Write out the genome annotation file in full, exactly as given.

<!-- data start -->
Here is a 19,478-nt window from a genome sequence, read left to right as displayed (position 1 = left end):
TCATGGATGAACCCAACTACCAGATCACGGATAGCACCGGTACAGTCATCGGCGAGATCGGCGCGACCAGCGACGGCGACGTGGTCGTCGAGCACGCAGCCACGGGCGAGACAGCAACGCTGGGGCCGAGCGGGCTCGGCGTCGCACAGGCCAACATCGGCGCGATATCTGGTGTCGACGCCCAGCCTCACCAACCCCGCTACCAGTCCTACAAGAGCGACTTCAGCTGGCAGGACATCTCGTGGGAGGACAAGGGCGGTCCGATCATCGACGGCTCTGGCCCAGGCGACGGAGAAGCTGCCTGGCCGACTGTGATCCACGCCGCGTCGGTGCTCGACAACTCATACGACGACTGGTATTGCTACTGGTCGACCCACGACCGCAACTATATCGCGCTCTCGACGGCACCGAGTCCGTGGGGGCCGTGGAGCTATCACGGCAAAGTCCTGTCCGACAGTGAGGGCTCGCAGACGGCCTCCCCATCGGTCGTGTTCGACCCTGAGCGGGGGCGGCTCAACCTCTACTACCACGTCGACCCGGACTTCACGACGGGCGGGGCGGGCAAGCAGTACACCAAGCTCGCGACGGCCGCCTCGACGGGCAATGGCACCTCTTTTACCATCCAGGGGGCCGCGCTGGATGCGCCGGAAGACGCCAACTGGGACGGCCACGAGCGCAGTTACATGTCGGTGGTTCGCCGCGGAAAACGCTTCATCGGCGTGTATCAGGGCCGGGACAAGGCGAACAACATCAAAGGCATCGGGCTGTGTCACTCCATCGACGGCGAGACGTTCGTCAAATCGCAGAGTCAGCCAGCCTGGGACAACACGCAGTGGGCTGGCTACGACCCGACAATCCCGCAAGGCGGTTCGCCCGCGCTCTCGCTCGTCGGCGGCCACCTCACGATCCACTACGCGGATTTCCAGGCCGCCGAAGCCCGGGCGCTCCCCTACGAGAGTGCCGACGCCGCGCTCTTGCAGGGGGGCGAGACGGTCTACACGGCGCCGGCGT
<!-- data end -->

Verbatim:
Here is a 19,478-nt window from a genome sequence, read left to right as displayed (position 1 = left end):
TCATGGATGAACCCAACTACCAGATCACGGATAGCACCGGTACAGTCATCGGCGAGATCGGCGCGACCAGCGACGGCGACGTGGTCGTCGAGCACGCAGCCACGGGCGAGACAGCAACGCTGGGGCCGAGCGGGCTCGGCGTCGCACAGGCCAACATCGGCGCGATATCTGGTGTCGACGCCCAGCCTCACCAACCCCGCTACCAGTCCTACAAGAGCGACTTCAGCTGGCAGGACATCTCGTGGGAGGACAAGGGCGGTCCGATCATCGACGGCTCTGGCCCAGGCGACGGAGAAGCTGCCTGGCCGACTGTGATCCACGCCGCGTCGGTGCTCGACAACTCATACGACGACTGGTATTGCTACTGGTCGACCCACGACCGCAACTATATCGCGCTCTCGACGGCACCGAGTCCGTGGGGGCCGTGGAGCTATCACGGCAAAGTCCTGTCCGACAGTGAGGGCTCGCAGACGGCCTCCCCATCGGTCGTGTTCGACCCTGAGCGGGGGCGGCTCAACCTCTACTACCACGTCGACCCGGACTTCACGACGGGCGGGGCGGGCAAGCAGTACACCAAGCTCGCGACGGCCGCCTCGACGGGCAATGGCACCTCTTTTACCATCCAGGGGGCCGCGCTGGATGCGCCGGAAGACGCCAACTGGGACGGCCACGAGCGCAGTTACATGTCGGTGGTTCGCCGCGGAAAACGCTTCATCGGCGTGTATCAGGGCCGGGACAAGGCGAACAACATCAAAGGCATCGGGCTGTGTCACTCCATCGACGGCGAGACGTTCGTCAAATCGCAGAGTCAGCCAGCCTGGGACAACACGCAGTGGGCTGGCTACGACCCGACAATCCCGCAAGGCGGTTCGCCCGCGCTCTCGCTCGTCGGCGGCCACCTCACGATCCACTACGCGGATTTCCAGGCCGCCGAAGCCCGGGCGCTCCCCTACGAGAGTGCCGACGCCGCGCTCTTGCAGGGGGGCGAGACGGTCTACACGGCGCCGGCGT